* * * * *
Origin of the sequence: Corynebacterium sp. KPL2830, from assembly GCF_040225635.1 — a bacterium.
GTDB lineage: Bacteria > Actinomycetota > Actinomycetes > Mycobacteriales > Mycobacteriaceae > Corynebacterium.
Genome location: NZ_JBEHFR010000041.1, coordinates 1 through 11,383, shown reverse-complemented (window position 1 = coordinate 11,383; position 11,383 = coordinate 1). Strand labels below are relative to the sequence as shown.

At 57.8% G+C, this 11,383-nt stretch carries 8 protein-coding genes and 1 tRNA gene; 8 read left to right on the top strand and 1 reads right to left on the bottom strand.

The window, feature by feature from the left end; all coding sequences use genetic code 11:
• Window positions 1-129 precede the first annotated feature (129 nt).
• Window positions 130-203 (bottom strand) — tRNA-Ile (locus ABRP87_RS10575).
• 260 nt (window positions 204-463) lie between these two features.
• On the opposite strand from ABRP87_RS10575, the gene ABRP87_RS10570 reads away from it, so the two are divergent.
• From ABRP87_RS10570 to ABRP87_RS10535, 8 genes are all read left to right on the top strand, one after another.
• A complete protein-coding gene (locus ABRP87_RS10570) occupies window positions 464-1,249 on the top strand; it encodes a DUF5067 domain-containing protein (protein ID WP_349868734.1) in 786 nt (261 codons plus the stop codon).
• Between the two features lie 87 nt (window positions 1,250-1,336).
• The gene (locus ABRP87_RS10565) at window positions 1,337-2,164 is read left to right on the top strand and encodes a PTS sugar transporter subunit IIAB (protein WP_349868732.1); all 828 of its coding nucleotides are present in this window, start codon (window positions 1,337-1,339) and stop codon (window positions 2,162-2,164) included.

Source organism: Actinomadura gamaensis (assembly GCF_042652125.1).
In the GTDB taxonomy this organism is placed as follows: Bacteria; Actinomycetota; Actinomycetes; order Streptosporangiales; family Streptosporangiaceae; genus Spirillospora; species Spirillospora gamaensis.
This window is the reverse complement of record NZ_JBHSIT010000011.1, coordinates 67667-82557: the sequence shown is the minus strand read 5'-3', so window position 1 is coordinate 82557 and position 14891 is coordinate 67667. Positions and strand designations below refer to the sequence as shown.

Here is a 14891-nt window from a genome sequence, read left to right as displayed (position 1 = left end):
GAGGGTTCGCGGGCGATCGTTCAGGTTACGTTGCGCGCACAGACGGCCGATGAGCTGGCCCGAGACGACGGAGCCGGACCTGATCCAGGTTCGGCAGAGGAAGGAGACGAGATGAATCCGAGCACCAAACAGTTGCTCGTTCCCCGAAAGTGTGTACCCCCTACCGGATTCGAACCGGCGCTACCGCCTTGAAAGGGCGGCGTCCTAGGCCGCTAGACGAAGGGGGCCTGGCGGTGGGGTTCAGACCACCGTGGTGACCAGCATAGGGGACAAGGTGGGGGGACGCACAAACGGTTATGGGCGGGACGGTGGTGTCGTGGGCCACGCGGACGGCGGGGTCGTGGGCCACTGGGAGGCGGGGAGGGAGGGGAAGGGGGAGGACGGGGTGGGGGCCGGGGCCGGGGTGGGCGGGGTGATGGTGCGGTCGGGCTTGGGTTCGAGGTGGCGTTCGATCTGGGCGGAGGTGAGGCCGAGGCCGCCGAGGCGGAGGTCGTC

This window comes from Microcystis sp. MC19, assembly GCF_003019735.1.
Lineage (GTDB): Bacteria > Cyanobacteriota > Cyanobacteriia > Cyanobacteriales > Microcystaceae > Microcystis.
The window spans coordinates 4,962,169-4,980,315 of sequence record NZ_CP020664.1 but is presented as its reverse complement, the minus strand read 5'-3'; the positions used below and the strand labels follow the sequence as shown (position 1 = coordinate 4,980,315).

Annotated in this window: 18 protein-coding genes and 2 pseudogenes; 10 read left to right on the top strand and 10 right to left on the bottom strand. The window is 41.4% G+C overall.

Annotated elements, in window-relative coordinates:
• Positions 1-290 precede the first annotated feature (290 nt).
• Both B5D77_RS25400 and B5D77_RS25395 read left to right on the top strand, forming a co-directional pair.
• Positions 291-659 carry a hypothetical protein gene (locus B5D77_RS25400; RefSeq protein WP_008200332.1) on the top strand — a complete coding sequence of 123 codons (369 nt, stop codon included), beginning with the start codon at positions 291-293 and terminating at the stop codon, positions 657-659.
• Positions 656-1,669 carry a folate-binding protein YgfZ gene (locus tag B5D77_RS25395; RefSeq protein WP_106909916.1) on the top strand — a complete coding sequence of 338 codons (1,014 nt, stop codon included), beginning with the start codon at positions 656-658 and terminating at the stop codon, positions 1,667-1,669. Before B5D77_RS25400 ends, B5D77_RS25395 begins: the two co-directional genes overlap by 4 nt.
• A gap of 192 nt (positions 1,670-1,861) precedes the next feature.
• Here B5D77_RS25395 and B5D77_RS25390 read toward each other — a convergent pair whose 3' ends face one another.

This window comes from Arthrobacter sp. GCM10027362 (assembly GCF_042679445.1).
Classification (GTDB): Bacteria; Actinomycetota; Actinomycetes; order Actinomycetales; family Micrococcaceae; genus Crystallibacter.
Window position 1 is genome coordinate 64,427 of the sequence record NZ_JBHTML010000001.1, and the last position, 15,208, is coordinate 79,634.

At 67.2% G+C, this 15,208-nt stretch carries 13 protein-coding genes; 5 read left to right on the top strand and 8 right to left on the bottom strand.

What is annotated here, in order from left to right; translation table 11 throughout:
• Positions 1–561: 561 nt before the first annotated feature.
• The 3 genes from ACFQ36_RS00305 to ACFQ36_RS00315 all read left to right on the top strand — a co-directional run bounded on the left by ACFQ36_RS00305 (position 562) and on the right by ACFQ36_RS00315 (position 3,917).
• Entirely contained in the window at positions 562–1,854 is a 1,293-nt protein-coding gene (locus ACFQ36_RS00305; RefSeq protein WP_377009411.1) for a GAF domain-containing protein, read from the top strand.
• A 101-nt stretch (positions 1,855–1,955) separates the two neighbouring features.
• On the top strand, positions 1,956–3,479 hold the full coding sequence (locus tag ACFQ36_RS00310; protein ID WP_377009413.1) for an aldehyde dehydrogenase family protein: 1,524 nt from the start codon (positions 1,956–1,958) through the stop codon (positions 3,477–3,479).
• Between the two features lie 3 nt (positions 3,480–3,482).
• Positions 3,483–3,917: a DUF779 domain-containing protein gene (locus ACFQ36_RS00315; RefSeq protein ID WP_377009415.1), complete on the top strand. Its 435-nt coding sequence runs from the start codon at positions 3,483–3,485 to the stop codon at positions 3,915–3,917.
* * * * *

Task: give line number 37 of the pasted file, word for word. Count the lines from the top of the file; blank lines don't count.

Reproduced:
• Entirely contained in the window at positions 562–1,854 is a 1,293-nt protein-coding gene (locus ACFQ36_RS00305; RefSeq protein WP_377009411.1) for a GAF domain-containing protein, read from the top strand.